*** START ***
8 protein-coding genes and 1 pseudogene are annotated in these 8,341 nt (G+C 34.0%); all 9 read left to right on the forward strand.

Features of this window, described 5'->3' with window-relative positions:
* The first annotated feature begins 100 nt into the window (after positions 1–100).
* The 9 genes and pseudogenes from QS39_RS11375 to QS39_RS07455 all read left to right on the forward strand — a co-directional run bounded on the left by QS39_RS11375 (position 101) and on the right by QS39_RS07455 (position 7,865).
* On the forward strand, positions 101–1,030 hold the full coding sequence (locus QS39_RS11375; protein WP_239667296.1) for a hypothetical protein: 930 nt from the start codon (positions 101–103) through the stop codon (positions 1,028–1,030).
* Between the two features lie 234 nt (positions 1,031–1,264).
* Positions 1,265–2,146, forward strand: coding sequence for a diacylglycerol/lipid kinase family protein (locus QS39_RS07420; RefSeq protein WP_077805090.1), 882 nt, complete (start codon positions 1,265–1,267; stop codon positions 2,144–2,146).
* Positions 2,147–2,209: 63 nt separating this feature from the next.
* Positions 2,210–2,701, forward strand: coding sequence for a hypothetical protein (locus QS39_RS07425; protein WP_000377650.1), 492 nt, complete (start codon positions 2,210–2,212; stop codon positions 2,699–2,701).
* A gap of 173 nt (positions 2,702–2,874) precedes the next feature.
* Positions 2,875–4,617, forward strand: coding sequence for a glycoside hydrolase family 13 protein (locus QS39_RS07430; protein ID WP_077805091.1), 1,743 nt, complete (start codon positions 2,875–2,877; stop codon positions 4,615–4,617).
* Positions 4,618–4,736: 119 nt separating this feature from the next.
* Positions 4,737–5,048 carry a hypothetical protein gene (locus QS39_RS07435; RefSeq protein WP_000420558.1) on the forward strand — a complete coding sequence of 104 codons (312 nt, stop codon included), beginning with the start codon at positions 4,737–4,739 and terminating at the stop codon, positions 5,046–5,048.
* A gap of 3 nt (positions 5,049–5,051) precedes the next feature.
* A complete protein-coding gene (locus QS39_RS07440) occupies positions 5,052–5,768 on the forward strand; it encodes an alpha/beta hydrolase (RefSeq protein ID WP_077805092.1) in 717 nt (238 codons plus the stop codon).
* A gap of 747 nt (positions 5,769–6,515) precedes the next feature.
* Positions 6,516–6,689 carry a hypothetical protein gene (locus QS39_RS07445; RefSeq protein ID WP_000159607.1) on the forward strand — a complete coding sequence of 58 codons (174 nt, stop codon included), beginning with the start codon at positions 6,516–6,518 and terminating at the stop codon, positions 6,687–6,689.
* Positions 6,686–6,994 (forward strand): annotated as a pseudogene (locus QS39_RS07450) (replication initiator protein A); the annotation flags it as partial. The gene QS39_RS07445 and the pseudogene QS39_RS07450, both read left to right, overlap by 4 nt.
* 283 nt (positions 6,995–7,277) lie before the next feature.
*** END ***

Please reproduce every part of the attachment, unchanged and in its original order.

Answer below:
8 protein-coding genes and 1 pseudogene are annotated in these 8,341 nt (G+C 34.0%); all 9 read left to right on the forward strand.

Features of this window, described 5'->3' with window-relative positions:
* The first annotated feature begins 100 nt into the window (after positions 1–100).
* The 9 genes and pseudogenes from QS39_RS11375 to QS39_RS07455 all read left to right on the forward strand — a co-directional run bounded on the left by QS39_RS11375 (position 101) and on the right by QS39_RS07455 (position 7,865).
* On the forward strand, positions 101–1,030 hold the full coding sequence (locus QS39_RS11375; protein WP_239667296.1) for a hypothetical protein: 930 nt from the start codon (positions 101–103) through the stop codon (positions 1,028–1,030).
* Between the two features lie 234 nt (positions 1,031–1,264).
* Positions 1,265–2,146, forward strand: coding sequence for a diacylglycerol/lipid kinase family protein (locus QS39_RS07420; RefSeq protein WP_077805090.1), 882 nt, complete (start codon positions 1,265–1,267; stop codon positions 2,144–2,146).
* Positions 2,147–2,209: 63 nt separating this feature from the next.
* Positions 2,210–2,701, forward strand: coding sequence for a hypothetical protein (locus QS39_RS07425; protein WP_000377650.1), 492 nt, complete (start codon positions 2,210–2,212; stop codon positions 2,699–2,701).
* A gap of 173 nt (positions 2,702–2,874) precedes the next feature.
* Positions 2,875–4,617, forward strand: coding sequence for a glycoside hydrolase family 13 protein (locus QS39_RS07430; protein ID WP_077805091.1), 1,743 nt, complete (start codon positions 2,875–2,877; stop codon positions 4,615–4,617).
* Positions 4,618–4,736: 119 nt separating this feature from the next.
* Positions 4,737–5,048 carry a hypothetical protein gene (locus QS39_RS07435; RefSeq protein WP_000420558.1) on the forward strand — a complete coding sequence of 104 codons (312 nt, stop codon included), beginning with the start codon at positions 4,737–4,739 and terminating at the stop codon, positions 5,046–5,048.
* A gap of 3 nt (positions 5,049–5,051) precedes the next feature.
* A complete protein-coding gene (locus QS39_RS07440) occupies positions 5,052–5,768 on the forward strand; it encodes an alpha/beta hydrolase (RefSeq protein ID WP_077805092.1) in 717 nt (238 codons plus the stop codon).
* A gap of 747 nt (positions 5,769–6,515) precedes the next feature.
* Positions 6,516–6,689 carry a hypothetical protein gene (locus QS39_RS07445; RefSeq protein ID WP_000159607.1) on the forward strand — a complete coding sequence of 58 codons (174 nt, stop codon included), beginning with the start codon at positions 6,516–6,518 and terminating at the stop codon, positions 6,687–6,689.
* Positions 6,686–6,994 (forward strand): annotated as a pseudogene (locus QS39_RS07450) (replication initiator protein A); the annotation flags it as partial. The gene QS39_RS07445 and the pseudogene QS39_RS07450, both read left to right, overlap by 4 nt.
* 283 nt (positions 6,995–7,277) lie before the next feature.